Since the half term break family life has been phenomenally busy. I find myself humming, ‘Just another manic Monday – oooh – wish it was Sunday – ‘coz that’s my fun day’ as I plunge headlong into yet another week of charging from one commitment to the next. None of it earning me any money of course. After a while, this churning activity leaves me feeling breathless and stifled. And the end of my working day is really the beginning of another as I turn my attention to my two tired schoolchildren – festering with a whole day’s worth of whingeing.
This state of affairs starts an almost chemical reaction in me that leads to what I call: The Rising Scream. It starts at the pit of my stomach, at which point I start chanting, ‘You really need to listen to Mummy, because otherwise Mummy really can’t cope.’ They don’t. I carry on, while the scream creeps higher. I have promised myself not to take out any stress or anger on my children, so I breathe deeply and rhythmically.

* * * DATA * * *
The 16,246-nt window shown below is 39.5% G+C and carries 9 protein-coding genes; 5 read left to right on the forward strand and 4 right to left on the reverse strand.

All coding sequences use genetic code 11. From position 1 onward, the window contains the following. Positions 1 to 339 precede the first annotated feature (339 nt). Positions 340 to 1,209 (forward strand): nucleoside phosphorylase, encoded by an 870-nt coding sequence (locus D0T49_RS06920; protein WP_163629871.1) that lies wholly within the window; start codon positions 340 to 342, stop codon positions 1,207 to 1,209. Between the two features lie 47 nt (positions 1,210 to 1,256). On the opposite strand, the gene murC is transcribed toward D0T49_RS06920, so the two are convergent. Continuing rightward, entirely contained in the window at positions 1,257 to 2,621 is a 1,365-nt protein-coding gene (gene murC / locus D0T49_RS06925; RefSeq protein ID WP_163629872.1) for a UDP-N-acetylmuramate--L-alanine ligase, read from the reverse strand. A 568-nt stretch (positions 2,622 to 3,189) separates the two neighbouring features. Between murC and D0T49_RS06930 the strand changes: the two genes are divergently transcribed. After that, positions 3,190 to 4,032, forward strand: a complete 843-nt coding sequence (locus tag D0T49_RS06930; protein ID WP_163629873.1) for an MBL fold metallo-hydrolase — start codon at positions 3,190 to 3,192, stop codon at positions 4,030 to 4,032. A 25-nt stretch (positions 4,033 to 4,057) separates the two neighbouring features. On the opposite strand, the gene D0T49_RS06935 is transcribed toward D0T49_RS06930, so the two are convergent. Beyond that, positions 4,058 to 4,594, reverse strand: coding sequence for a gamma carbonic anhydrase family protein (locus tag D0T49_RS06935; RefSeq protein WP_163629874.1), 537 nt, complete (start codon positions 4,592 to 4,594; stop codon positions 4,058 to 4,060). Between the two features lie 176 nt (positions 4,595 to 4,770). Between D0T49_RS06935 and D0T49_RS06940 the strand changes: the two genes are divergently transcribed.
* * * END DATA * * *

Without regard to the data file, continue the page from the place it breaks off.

Then, every now and then, something in me cracks and the scream rises unbidden to the surface, and out it rips.
One such occasion was last week, struggling out of the school gate, carrying 8 bags in each hand, balancing a half-licked fairy cake somewhere on my person, and being following by my daughter whining that she couldn’t carry her water bottle because it was ‘too heavy’. Just then, the heavens opened, I ran for the car, rifled through my entire handbag for the keys (which were in my pocket), hurled the bags in the boot, turned to see where my son was, through the solid wall of water coming out of the sky, to see him pootling around with his face lifted to the sky 5 metres away.
‘Come OON!’ I yelled, ‘I’m getting soaked!’ ‘But I love the rain’, trills my son.
At any other time, I would have laughed and said, ‘Oh come on,’ in a friendly kind of way. At this point however, The Rising Scream was at neck height so I ran over to him, grabbed his arm, shouted, ‘Well I’ ———-space where I managed not to swear——–‘don’t!’ Into the car he scrambled, and into the front I went, with the scream rising from my neck and out into the surrounding wet air.
It doesn’t happen often. But when it does, it’s pretty dramatic.